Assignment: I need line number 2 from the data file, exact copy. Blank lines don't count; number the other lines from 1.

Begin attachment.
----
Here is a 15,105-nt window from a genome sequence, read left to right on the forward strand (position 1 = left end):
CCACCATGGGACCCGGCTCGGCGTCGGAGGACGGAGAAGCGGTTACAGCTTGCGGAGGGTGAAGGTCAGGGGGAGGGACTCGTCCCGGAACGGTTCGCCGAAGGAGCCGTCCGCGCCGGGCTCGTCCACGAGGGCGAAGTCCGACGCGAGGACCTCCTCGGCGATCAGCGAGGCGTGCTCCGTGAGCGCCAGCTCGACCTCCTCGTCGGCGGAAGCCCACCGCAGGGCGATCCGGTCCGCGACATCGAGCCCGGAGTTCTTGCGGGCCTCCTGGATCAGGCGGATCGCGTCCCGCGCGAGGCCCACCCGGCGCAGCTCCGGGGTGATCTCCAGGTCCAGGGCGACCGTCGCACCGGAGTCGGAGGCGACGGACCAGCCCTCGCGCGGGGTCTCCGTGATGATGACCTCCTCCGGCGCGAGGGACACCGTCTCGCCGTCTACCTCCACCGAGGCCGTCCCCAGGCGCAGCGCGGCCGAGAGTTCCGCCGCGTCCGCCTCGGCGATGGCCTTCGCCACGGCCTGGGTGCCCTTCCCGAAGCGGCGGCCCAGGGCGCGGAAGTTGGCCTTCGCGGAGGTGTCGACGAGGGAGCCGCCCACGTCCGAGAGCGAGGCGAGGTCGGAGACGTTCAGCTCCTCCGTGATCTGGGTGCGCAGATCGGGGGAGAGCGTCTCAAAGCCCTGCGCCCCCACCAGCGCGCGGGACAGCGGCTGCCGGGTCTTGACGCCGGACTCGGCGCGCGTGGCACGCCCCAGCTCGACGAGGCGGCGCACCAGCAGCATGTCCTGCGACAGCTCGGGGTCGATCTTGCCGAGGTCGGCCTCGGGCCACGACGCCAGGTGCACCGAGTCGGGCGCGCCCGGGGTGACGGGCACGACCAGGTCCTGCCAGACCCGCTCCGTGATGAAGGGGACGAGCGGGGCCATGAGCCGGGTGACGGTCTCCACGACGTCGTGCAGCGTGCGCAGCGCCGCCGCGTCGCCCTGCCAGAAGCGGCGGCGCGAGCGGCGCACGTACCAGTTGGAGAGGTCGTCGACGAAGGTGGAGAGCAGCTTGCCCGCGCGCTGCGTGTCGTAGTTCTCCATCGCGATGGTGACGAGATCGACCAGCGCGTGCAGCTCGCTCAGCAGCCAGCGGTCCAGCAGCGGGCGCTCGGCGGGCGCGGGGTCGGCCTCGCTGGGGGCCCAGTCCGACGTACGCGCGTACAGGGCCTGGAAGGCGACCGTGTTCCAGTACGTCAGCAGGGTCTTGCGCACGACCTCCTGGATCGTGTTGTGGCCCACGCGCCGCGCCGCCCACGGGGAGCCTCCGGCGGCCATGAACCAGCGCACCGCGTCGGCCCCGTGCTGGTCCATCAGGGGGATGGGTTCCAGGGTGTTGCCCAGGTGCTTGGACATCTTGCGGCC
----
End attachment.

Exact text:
CCACCATGGGACCCGGCTCGGCGTCGGAGGACGGAGAAGCGGTTACAGCTTGCGGAGGGTGAAGGTCAGGGGGAGGGACTCGTCCCGGAACGGTTCGCCGAAGGAGCCGTCCGCGCCGGGCTCGTCCACGAGGGCGAAGTCCGACGCGAGGACCTCCTCGGCGATCAGCGAGGCGTGCTCCGTGAGCGCCAGCTCGACCTCCTCGTCGGCGGAAGCCCACCGCAGGGCGATCCGGTCCGCGACATCGAGCCCGGAGTTCTTGCGGGCCTCCTGGATCAGGCGGATCGCGTCCCGCGCGAGGCCCACCCGGCGCAGCTCCGGGGTGATCTCCAGGTCCAGGGCGACCGTCGCACCGGAGTCGGAGGCGACGGACCAGCCCTCGCGCGGGGTCTCCGTGATGATGACCTCCTCCGGCGCGAGGGACACCGTCTCGCCGTCTACCTCCACCGAGGCCGTCCCCAGGCGCAGCGCGGCCGAGAGTTCCGCCGCGTCCGCCTCGGCGATGGCCTTCGCCACGGCCTGGGTGCCCTTCCCGAAGCGGCGGCCCAGGGCGCGGAAGTTGGCCTTCGCGGAGGTGTCGACGAGGGAGCCGCCCACGTCCGAGAGCGAGGCGAGGTCGGAGACGTTCAGCTCCTCCGTGATCTGGGTGCGCAGATCGGGGGAGAGCGTCTCAAAGCCCTGCGCCCCCACCAGCGCGCGGGACAGCGGCTGCCGGGTCTTGACGCCGGACTCGGCGCGCGTGGCACGCCCCAGCTCGACGAGGCGGCGCACCAGCAGCATGTCCTGCGACAGCTCGGGGTCGATCTTGCCGAGGTCGGCCTCGGGCCACGACGCCAGGTGCACCGAGTCGGGCGCGCCCGGGGTGACGGGCACGACCAGGTCCTGCCAGACCCGCTCCGTGATGAAGGGGACGAGCGGGGCCATGAGCCGGGTGACGGTCTCCACGACGTCGTGCAGCGTGCGCAGCGCCGCCGCGTCGCCCTGCCAGAAGCGGCGGCGCGAGCGGCGCACGTACCAGTTGGAGAGGTCGTCGACGAAGGTGGAGAGCAGCTTGCCCGCGCGCTGCGTGTCGTAGTTCTCCATCGCGATGGTGACGAGATCGACCAGCGCGTGCAGCTCGCTCAGCAGCCAGCGGTCCAGCAGCGGGCGCTCGGCGGGCGCGGGGTCGGCCTCGCTGGGGGCCCAGTCCGACGTACGCGCGTACAGGGCCTGGAAGGCGACCGTGTTCCAGTACGTCAGCAGGGTCTTGCGCACGACCTCCTGGATCGTGTTGTGGCCCACGCGCCGCGCCGCCCACGGGGAGCCTCCGGCGGCCATGAACCAGCGCACCGCGTCGGCCCCGTGCTGGTCCATCAGGGGGATGGGTTCCAGGGTGTTGCCCAGGTGCTTGGACATCTTGCGGCC